“In this way,” says Patrick Rousseau, senior composite project manager at Forest-Liné, “the machine is dedicated only to layup. It doesn’t worry about cutting or removing scrap tape.” The precut tape is prepared offline on a cutting machine (Access) and stored on a cassette, thus avoiding layup time for cutting and removing scrap. Tape cutting is done with two ultrasonic knives. The precut tapes allow any shapes to be made to satisfy any design requirements. The bulk head lays tape ranging from 3 to 12 inches (76 to 305 mm), and the precut head lays tape ranging from 3 to 6 inches (76 to 152.5 mm). Speed is 60 m/min, with optimized acceleration/deceleration. Four Atlas and two Access machines from Forest-Liné (with one more of each on order) are used to layup the largest continuous parts on the 787 the wingskins, manufactured by Mitsubishi Heavy Industries (MHI, Nagoya, Japan). Each wing is 6.5m/21.3 ft wide and 36.5m/120 ft long. The dual-head Atlas machine lays down 12-inch/305-mm tape through the primary head, and 6-inch/152.5-mm tape through a secondary head fed by a cassette that holds the precut edges. One Access and one Atlas machine are also used by Fuji Heavy Industries (FHI, Tokyo, Japan) to manufacture the wing box for the 787.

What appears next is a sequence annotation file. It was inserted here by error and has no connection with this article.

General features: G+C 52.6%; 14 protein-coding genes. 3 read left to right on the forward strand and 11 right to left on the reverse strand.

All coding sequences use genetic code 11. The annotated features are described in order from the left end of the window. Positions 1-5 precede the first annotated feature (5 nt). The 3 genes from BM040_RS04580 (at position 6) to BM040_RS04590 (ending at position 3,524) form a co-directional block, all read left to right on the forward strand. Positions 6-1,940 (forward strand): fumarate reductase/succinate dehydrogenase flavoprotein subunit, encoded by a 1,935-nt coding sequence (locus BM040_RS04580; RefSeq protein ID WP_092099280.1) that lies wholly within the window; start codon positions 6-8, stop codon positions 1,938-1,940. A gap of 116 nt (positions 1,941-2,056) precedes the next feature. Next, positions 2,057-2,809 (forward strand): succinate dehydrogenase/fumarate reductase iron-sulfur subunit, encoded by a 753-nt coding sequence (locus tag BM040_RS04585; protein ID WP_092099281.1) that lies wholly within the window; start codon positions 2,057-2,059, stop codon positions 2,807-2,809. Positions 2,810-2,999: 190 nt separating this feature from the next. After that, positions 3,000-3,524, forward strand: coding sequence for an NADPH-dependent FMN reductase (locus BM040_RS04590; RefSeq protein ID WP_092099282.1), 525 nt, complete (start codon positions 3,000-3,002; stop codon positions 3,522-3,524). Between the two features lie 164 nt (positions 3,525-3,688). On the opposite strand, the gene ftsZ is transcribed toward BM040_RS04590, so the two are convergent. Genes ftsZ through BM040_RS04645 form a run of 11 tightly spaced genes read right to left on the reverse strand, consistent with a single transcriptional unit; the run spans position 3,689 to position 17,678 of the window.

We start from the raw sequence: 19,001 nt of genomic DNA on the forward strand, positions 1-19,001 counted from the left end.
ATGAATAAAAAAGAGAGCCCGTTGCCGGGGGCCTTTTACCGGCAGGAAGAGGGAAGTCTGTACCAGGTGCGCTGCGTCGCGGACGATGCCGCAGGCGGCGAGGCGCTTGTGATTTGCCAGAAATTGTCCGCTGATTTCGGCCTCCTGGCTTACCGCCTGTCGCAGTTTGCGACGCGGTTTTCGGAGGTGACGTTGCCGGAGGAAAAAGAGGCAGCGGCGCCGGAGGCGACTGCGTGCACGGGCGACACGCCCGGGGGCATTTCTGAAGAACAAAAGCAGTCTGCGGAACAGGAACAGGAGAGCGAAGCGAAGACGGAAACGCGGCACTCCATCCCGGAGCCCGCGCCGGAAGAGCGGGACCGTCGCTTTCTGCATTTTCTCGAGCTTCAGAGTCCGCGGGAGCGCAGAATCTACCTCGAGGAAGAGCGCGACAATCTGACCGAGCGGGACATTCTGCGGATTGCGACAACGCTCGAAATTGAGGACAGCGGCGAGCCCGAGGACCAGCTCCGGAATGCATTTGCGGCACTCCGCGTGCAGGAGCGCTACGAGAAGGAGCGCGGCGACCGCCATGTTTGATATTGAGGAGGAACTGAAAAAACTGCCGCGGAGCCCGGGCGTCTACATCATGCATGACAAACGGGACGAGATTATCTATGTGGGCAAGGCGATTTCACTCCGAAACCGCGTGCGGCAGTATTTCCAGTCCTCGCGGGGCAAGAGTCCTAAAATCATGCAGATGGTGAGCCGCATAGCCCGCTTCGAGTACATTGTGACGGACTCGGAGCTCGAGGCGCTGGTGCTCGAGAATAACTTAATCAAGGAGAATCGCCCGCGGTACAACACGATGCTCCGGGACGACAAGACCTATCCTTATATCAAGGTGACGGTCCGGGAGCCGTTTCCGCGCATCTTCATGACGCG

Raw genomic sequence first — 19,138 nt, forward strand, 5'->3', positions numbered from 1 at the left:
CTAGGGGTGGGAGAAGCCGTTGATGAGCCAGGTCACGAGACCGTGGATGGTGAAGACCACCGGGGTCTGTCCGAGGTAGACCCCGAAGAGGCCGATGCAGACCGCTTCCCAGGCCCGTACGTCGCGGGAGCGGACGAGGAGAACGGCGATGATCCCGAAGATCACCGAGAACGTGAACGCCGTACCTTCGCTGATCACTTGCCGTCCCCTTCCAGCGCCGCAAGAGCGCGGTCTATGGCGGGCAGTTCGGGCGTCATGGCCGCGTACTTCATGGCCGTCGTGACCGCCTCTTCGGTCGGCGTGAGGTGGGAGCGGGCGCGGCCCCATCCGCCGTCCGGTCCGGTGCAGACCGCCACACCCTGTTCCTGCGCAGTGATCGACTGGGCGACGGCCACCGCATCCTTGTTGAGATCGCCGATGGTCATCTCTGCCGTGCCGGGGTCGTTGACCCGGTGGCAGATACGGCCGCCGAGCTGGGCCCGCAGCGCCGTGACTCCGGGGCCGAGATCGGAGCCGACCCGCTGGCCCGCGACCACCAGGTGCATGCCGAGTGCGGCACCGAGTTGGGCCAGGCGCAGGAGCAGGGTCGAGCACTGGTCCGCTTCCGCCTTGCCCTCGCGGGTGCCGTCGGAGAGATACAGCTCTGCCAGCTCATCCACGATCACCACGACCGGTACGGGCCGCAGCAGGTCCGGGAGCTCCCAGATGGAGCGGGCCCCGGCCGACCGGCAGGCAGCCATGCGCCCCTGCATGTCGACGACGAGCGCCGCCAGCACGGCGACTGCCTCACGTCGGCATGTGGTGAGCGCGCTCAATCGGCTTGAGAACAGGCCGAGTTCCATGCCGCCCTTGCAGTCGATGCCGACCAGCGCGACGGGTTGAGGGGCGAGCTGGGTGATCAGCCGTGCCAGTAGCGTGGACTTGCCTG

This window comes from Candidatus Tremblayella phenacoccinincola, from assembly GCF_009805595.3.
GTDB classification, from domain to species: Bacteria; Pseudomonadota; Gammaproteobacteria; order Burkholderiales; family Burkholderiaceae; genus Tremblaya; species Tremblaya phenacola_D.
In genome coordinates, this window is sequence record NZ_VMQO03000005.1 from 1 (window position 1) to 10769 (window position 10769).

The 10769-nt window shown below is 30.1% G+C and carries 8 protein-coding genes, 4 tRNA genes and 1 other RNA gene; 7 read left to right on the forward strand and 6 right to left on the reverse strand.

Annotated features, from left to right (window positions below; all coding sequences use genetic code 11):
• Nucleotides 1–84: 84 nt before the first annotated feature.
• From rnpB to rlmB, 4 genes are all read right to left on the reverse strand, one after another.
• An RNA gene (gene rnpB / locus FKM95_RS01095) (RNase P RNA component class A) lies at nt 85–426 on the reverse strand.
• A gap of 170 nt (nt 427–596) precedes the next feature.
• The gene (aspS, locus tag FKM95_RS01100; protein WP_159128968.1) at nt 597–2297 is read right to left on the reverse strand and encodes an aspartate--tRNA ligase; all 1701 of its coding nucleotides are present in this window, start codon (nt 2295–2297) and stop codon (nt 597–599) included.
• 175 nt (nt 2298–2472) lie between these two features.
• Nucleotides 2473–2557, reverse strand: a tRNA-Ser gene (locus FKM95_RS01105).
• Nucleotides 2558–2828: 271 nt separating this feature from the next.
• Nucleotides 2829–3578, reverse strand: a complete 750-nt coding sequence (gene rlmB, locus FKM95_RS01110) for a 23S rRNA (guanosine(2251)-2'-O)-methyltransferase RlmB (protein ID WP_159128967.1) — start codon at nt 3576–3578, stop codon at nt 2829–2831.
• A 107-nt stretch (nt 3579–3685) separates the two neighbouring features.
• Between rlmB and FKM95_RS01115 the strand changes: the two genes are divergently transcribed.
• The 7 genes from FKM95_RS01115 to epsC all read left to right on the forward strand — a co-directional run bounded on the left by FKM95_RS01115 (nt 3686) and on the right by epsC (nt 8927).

MTorres (Santa Ana, Calif.) offers the TORRESLAYUP, an 11-axis gantry high-speed ATL, originally designed to manufacture carbon fiber-reinforced composite aerostructures. Developed as a modular concept, each unit is designed and built to customer requirements using commercially available CNC.
   The system reportedly provides the highest possible compacting capacity during the laying process, eliminating the need of frequent vacuum consolidation cycles to achieve optimum laminate compaction. MTorres has signed a multimillion euro contract with Airbus to supply a number of these ATLs to support manufacturing on the A350 XWB. The contract includes different sizes of machines to manufacture the wingskins and wing stringers and spars.  They will be delivered to Airbus UK (Filton, U.K.) and to Airbus Germany (Stade, Germany). The machines will apply tapes 300 mm, 150 mm and 75 mm (12 inches, 6 inches and 3 inches) in width, using two ultrasonic knives for tape-cutting purposes. In addition, the laying heads will feature built-in tape defect detection systems.